To finish, check out this same dataset with different positions ...

Circle Spiral
Half Circle Snail
Cluster 1 Cluster 2
Cluster 3 Random
Jul 26
In Us We Trust

Teamwork is a tricky thing. While personal effectiveness alone is a difficult matter to understand, coupling people into well working teams had been always giving specialists a real headache.
What's the problem? – you may ask. If there's a work to be done then divide it among group members and get to it, instead of debating! Here comes well-known question about how long it will take to dig one water well for a well-motivated group of 10 people with shovels…

We may really be not quite aware of the range of the problem here. Note, that people are working in teams not even for ages but for millennia and efficiency was a real question of their survival in the past. We should already be expert in that, but are we?

Past time cases show how extraordinary, as well as how devastating, can be the result of team cooperation. We all know the story about small, well-motivated division of 300 Spartans that had stopped the Persian Army in spite of being completely overwhelmed by them in numbers. Not exactly winners in a strict sense, but treated as such in history, they were the team that amazes us even now.
On the opposite side there was a typical example of armies – huge organizations that should crave for a good teamwork, though they seem to desperately avoid a real one. The structure and ranks system make each function being always managed by one person, by principle of discipline forcing the others to just obey and not to contribute.

However, this one-man responsible approach may not look as such a bad idea if you look at other (in)famous example of military teamwork, which was American "Bay of Pigs Invasion" on Cuba in 1961, where CIA collective decisions had led to an epic failure of the operation. They seemed to be the worst possible choices from available ones, although they came from a team of most professional and outstanding specialists in the field and mostly included US president in their meetings.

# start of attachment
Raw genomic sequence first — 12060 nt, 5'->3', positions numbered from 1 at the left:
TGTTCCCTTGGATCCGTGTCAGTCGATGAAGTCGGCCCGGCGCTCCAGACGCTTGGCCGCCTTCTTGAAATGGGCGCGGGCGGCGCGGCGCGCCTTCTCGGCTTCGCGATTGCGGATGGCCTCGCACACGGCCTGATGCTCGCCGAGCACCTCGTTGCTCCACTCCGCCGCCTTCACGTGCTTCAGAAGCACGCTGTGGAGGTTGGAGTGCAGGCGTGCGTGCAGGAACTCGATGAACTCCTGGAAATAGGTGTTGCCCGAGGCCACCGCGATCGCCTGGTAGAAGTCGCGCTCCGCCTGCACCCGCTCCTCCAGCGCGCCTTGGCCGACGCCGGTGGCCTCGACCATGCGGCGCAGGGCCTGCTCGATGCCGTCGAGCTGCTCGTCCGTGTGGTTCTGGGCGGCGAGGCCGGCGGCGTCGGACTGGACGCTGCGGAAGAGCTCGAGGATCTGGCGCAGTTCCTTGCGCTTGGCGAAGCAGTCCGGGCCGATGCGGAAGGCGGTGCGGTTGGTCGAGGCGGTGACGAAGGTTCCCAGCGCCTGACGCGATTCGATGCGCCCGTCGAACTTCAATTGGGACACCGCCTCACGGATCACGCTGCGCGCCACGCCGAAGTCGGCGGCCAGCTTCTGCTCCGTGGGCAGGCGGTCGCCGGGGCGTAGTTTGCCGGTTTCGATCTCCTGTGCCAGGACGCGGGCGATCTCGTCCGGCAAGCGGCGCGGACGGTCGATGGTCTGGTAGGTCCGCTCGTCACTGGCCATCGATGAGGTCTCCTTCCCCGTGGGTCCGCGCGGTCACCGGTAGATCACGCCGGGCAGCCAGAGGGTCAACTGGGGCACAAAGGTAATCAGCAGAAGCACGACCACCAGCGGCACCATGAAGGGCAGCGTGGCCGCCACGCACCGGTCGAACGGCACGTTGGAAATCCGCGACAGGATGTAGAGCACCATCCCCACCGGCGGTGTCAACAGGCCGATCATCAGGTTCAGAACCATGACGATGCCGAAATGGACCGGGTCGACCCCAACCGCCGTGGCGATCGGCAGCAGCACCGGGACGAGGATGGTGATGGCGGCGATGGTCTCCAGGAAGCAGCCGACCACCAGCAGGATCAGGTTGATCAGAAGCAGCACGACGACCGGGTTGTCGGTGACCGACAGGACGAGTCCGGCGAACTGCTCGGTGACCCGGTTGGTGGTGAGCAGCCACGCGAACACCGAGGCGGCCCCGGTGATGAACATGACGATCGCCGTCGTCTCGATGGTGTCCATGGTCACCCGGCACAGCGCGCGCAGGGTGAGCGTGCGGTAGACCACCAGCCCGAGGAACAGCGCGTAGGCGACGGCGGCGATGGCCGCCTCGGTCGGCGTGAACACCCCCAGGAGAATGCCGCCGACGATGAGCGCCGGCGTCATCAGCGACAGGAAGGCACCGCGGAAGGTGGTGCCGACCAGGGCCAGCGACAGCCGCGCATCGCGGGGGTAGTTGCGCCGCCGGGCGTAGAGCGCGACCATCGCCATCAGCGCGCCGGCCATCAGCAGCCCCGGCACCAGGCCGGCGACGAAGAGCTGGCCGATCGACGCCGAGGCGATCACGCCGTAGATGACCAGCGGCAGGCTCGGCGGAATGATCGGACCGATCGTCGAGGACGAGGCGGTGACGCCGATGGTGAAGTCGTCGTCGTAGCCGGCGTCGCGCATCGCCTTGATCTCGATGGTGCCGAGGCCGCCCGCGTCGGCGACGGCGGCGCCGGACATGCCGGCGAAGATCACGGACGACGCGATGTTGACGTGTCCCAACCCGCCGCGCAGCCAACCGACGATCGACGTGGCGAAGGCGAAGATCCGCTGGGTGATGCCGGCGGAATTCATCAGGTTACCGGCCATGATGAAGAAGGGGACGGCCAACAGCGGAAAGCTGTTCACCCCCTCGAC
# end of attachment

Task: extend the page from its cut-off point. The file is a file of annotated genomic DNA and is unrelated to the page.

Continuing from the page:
In this case the most important reason of teamwork failure came from the very fact that the participants were so respectful, that their opinions were judged and favoured not by their concepts real value, but by person's position. Instead of forcing right solutions, participants were busy finding ideas that didn't contradict others. Honesty and expertise were buried deep under overmuch esteem.
The only positive effect of the whole operation was that it made the weaknesses of a teamwork so obvious, it triggered intense scientific research of the problem (as well as serious funds availability).

In today's world most of the work that needed common cooperation, like agriculture or industrial production, traditionally managed by simple tasks division among many workers, became automated. The importance of huge armies also decreases, as people, slowly and unevenly but gradually, start to understand that it is much better to talk before attempting to fight.
What gets important are creative tasks that require real team cooperation and positive thought exchange. How do we all respond to that? You can see it all around - if there's any problem or decision to make or even just a new thing we encounter at work, we invariably say: Let's make a meeting!